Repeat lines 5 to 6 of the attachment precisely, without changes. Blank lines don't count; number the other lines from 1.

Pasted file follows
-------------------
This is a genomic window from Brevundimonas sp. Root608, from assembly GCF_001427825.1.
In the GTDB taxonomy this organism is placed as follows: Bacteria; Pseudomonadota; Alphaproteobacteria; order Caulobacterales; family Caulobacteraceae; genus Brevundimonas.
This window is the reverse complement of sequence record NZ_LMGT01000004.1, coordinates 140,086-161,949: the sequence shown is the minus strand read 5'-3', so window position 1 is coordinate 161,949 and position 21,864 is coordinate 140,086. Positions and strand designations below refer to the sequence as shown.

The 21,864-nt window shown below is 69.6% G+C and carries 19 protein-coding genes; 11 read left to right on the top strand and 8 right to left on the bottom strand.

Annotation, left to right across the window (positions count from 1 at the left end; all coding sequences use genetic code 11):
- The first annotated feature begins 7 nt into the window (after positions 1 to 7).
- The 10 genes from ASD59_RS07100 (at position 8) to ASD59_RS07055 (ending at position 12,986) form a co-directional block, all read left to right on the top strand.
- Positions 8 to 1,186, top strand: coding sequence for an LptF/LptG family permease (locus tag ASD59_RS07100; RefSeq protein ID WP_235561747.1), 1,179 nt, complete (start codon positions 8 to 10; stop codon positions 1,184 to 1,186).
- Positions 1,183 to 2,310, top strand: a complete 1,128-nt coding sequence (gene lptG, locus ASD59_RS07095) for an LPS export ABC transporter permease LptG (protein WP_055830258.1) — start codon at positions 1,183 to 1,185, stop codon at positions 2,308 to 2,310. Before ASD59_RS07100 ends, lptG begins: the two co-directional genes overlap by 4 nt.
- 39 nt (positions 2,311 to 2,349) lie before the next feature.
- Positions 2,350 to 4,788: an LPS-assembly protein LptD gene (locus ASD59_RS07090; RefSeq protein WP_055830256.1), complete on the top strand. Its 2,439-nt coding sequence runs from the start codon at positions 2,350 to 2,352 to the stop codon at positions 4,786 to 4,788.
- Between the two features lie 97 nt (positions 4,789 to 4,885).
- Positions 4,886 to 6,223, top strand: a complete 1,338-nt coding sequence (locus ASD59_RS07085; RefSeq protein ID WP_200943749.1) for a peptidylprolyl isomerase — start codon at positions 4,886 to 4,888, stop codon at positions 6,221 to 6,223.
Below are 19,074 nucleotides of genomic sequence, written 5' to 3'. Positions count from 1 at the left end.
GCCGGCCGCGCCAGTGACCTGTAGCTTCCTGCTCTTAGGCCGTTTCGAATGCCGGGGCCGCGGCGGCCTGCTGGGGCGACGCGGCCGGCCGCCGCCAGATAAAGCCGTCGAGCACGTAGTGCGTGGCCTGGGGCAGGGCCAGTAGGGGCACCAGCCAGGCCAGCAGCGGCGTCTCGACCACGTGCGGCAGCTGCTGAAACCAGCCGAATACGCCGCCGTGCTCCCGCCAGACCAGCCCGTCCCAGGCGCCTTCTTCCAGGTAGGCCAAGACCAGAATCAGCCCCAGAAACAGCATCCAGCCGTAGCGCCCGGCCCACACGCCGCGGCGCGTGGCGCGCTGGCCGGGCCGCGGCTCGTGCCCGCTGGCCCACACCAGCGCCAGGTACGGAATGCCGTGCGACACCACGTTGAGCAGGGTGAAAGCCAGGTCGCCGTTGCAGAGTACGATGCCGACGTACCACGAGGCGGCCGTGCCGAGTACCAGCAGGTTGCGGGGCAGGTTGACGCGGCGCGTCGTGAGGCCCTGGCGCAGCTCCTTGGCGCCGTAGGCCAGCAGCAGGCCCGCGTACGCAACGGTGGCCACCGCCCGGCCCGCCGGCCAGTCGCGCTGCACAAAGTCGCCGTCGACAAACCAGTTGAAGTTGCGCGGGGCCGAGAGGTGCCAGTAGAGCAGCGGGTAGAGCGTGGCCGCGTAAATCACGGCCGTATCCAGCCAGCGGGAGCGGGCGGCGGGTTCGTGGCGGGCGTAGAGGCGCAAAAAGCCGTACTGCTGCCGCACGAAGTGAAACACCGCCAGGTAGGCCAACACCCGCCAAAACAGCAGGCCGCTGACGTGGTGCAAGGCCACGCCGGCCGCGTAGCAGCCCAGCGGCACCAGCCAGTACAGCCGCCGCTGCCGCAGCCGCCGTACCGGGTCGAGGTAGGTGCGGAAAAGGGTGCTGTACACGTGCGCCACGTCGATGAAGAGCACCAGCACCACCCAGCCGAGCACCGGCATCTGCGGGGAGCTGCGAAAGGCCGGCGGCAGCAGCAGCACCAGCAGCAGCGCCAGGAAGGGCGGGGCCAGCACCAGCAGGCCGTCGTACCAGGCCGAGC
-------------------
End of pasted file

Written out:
Annotation, left to right across the window (positions count from 1 at the left end; all coding sequences use genetic code 11):
- The first annotated feature begins 7 nt into the window (after positions 1 to 7).